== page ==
Why Craig Goodwin can be Australia’s own Gareth Bale

Why Craig Goodwin can be Australia’s own Gareth Bale


Before you scoff and fire off superlatives this direction, read on.

Little old Adelaide boy Craig Goodwin and Welsh wizard Gareth Bale. Not even on the same planet many would argue.

The two share glaringly obvious similarities as footballers though, in terms of the way they move, how they dart down the touch-line head down with the by-line in sight, how they use their left-foot like a wand, their sheer pace and acceleration, the list goes on.

I do not need to tell you that Bale is far superior in all those facets, that much is clear.

However, our boy Craig has the all the similarities that could see him become Australia’s own answer to Gareth Bale.


Compare the pair.

Goodwin is 24, and according to the FIFA Index and not the official club website (which has him at 1.93m and 83kg), is 180cm tall and 72kg. It’s safe to say he’s not as tall as Mathieu Delpierre.

Bale is 26, 1.83m in height and 74kg.

Almost identical physical characteristics.

For Goodwin to take the next step towards becoming a very good footballer, he needs to become a very good athlete, physically fitter and stronger. Quite skinny and light on the eye, the Reds playmaker is a stark contrast to Bale in terms of physical size and muscular composition. Bale went through a similar physical transformation from his early days at Spurs compared to the complete athlete he is now, and there’s no reason why Goodwin can’t do the same.

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Let’s go back to 2009 and Bale finding his feet at Tottenham Hotspur in all his rawness as a 19-year-old.

Here is an extract from The Telegraph at the time:

‘The curse of Tottenham’s Gareth Bale’

As Tottenham look to end a four match run in the league without victory when they face Portsmouth at White Hart Lane this weekend, there is one obvious solution presented to Harry Redknapp – don’t pick Gareth Bale.

The talented Welsh international is fast becoming something of a jonah for the club, an unlucky charm that threatens to anchor the club to the depths of the Premier League.

On 20 occasions over this season and last, Bale has started a league match for Tottenham; not once has he ended on the winning side.

Eight appearances last term garnered four draws and four defeats before injury curtailed his season. This season has been no better.

Bale still holds the record for the longest any player has had to wait for his first victory –  two years, three managers, 25 Premier League games and 1,533 minutes after signing for them.

It is fair to say he had a rough time during his early Spurs days. The fans did not particularly warm to him, sentiments that he was overrated, out of his depth, a ‘plague’ on Harry Redknapp’s squad.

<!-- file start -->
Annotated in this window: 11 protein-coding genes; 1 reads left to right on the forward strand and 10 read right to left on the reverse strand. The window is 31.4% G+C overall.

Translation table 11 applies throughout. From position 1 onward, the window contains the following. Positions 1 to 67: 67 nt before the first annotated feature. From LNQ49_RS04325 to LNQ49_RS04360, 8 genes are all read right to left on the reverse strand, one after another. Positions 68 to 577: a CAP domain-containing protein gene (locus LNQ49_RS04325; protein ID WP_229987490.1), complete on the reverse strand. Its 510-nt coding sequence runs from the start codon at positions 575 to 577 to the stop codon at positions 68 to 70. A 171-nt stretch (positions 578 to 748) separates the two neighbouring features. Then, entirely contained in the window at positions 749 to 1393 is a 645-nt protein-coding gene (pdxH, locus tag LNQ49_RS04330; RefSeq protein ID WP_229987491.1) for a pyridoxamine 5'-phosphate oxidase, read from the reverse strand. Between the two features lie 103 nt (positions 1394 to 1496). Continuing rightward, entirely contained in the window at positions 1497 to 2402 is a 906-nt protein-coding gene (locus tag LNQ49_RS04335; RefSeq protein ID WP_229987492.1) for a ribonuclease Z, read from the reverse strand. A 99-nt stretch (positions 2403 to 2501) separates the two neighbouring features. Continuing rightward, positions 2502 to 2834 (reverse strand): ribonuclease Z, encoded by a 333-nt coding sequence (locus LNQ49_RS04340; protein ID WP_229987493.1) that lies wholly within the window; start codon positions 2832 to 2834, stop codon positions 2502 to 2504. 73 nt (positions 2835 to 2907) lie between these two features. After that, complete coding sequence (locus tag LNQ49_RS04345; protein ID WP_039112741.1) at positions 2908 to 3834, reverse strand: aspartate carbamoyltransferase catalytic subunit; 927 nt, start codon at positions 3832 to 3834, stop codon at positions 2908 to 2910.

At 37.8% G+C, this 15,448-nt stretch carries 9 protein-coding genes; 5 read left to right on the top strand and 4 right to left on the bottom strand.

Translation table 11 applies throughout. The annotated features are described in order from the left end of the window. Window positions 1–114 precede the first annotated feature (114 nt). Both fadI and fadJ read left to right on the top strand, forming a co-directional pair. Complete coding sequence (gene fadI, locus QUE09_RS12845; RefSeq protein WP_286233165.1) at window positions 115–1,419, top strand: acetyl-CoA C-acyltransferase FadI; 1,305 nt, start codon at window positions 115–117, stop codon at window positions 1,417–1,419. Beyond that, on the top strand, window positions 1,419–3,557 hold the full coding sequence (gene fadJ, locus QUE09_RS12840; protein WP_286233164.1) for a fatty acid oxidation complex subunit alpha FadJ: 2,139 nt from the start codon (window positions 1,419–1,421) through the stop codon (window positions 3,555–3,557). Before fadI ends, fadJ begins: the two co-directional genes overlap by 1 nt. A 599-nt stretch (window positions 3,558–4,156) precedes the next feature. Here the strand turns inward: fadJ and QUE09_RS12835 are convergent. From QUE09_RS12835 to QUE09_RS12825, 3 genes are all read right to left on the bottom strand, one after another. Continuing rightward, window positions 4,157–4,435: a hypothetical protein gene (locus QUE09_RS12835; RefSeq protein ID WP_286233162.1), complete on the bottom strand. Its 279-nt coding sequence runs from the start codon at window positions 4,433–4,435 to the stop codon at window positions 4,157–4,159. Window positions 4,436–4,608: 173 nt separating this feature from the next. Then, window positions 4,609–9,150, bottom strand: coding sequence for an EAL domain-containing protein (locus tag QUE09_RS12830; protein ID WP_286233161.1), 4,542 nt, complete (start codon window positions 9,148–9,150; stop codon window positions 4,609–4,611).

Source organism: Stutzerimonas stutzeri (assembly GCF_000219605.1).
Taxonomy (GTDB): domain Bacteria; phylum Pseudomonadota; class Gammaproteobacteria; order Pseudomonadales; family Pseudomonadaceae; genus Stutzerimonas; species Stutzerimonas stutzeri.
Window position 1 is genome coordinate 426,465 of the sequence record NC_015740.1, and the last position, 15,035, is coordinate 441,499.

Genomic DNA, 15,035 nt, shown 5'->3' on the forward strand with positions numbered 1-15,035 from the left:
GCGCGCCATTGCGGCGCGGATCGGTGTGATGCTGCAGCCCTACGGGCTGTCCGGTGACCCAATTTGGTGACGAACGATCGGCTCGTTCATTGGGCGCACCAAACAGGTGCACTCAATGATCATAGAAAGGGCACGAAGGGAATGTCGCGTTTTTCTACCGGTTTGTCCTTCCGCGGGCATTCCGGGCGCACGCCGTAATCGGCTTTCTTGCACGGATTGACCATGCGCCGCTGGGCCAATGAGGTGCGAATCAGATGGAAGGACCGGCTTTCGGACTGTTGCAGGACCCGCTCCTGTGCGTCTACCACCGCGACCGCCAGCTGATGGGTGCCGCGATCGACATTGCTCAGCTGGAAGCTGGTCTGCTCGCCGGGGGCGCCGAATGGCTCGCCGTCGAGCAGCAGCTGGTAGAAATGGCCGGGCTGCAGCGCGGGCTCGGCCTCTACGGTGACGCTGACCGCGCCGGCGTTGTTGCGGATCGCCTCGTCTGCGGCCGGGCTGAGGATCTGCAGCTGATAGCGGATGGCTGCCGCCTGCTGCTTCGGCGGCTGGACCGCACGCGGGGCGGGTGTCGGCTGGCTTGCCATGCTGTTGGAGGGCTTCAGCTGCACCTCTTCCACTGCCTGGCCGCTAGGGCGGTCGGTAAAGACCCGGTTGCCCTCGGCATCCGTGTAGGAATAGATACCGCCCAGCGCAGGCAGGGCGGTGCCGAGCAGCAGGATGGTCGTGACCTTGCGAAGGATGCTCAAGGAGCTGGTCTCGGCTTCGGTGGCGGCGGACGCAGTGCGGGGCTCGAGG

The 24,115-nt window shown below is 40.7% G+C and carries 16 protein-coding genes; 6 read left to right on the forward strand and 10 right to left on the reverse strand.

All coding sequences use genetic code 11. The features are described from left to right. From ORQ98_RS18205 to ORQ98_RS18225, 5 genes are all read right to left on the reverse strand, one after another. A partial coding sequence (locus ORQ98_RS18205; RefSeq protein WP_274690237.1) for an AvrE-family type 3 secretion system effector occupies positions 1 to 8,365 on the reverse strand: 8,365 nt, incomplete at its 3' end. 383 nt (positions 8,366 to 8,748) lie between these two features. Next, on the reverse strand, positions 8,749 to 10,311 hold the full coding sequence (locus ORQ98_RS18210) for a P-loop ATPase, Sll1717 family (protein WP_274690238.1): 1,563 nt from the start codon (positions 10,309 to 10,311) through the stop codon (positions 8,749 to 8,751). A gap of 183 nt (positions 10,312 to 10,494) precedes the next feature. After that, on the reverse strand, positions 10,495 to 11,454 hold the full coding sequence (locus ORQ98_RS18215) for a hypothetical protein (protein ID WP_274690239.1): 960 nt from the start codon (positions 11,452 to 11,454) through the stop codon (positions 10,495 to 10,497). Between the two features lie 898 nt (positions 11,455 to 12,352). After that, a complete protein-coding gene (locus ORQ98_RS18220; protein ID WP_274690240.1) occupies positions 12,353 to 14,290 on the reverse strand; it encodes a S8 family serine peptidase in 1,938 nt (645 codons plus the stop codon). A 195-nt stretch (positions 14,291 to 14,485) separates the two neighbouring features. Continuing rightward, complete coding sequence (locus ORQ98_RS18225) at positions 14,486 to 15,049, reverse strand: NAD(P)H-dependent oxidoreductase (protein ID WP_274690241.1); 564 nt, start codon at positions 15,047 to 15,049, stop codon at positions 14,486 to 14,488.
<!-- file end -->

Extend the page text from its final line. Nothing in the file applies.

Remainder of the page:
The relevance to Goodwin you ask? Humble beginnings.

Bale was not always the superstar he is now. He started slowly, worked his way through the minefield that was the English Premier League as a youngster, found his feet and worked damn hard to announce himself as one of the best players in the world.

Goodwin has had a very good season in the A-League this season, and ever since he made his debut as a teenager for the then-Melbourne Heart a few years back, two words sprung straight to mind.

Gareth Bale.

He can be ‘our’ Bale. Another option on the troubled left-side of the Socceroos that has plagued the national team for years. Better yet, he can be more than an option, he can take over from where Harry Kewell left off.

Some would argue these calls are premature given he was overlooked by Ange Postecoglou on Wednesday in his squad for the upcoming World Cup Qualifiers. Ange himself acknowledged that Goodwin was very close and my money is on the fact that he’ll be in Green & Gold against the Greeks come June.


A move overseas beckons for Goodwin at the end of this A-League season and you’d think a move to the Bundesliga or even the Championship would be the perfect stepping stone for the 24-year-old to test himself against the speed and physicality of those leagues.

The comparisons, the images, the stats…they may all be a bit much, but there is serious cause for optimism.

Craig Goodwin is a very good footballer. And I bet if he’s a quarter as good as the Welsh wizard then Australian football fans have can be as optimistic as they please.

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